If You’re Feeling Sad, Get Your Hearing Tested

by | Oct 31, 2013 | Hearing Test, news

If You’re Feeling Sad, Get Your Hearing Tested

With nearly 40 million Americans suffering from some sort of hearing loss – and around 60 percent of them are in the work force! – many organizations are looking at the effects of hearing loss on the people who suffer from it, and those around them. And time and again, studies have shown that those who suffer from untreated hearing loss are more likely to suffer from depression, and an overall lower quality of life.

Generation X-ers Affected With Hearing Loss

These symptoms don’t just affect older people with hearing loss. An Italian study focused on working adults aged 35-55 years with mild to moderate hearing loss found that those participants with untreated hearing loss were more likely to suffer from depression and anxiety than those who didn’t have hearing impairment.

Hearing Aids Lead To Better Health

Another recent Italian study found that those people with hearing loss who wore hearing aids were less depressed, had better overall health and social interactions, and even had better relationships with their caregivers than those who left their hearing loss untreated. And the benefits associated with the wearing of hearing aids happened early on – not long after the patient began wearing the hearing aids.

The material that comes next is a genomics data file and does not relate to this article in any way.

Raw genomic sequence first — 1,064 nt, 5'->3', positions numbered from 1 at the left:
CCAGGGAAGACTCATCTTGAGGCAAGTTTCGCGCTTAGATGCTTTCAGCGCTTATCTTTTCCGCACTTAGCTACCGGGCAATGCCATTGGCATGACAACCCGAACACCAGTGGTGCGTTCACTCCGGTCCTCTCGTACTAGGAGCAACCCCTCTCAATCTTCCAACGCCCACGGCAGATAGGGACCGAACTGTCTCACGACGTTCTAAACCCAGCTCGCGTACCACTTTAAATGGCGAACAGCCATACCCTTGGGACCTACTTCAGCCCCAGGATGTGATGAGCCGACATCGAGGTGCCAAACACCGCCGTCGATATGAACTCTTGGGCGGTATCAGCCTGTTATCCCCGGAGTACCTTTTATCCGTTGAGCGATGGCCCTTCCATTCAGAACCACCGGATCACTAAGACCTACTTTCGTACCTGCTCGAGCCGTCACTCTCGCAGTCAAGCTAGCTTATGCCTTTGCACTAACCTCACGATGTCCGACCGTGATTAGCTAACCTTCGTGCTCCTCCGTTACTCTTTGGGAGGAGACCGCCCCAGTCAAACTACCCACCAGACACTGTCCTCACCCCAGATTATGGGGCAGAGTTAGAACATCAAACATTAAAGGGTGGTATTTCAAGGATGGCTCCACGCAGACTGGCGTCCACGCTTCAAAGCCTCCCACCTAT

Hearing Aids Help Depression And Anxiety

These findings are the same as those from over 20 years ago. Dr. Cynthia Mulrow and her colleagues published a study in 1990 that found that hearing loss in older adults had unwanted effects on their quality of life – such as depression, anxiety and loss of social interaction. The study also found that once hearing aids were used, these adverse effects often diminished or disappeared altogether.

Untreated Hearing Loss Affects You

Young or old, professional or retired, male or female, the adverse affects of untreated hearing loss can affect you, or someone you care about. It has been proven that hearing aids can help restore the quality of life for someone with hearing loss.

Do you know somebody that needs to see this? Why not share it?

Dr. Ana Anzola, CCC-A, FAAA, ABA Principal

Dr. Anzola received her Doctorate degree in Audiology (AuD) from the Arizona School of Health Sciences, and her Master’s Degree in Audiology and her Bachelor's Degree in Speech Language Pathology and Audiology from Towson University. She has been a fellow of the American Academy of Audiology (AAA) since 1995, board-certified by the American Board of Audiology (ABA), and certified by the American Speech-Language-Hearing Association (ASHA).

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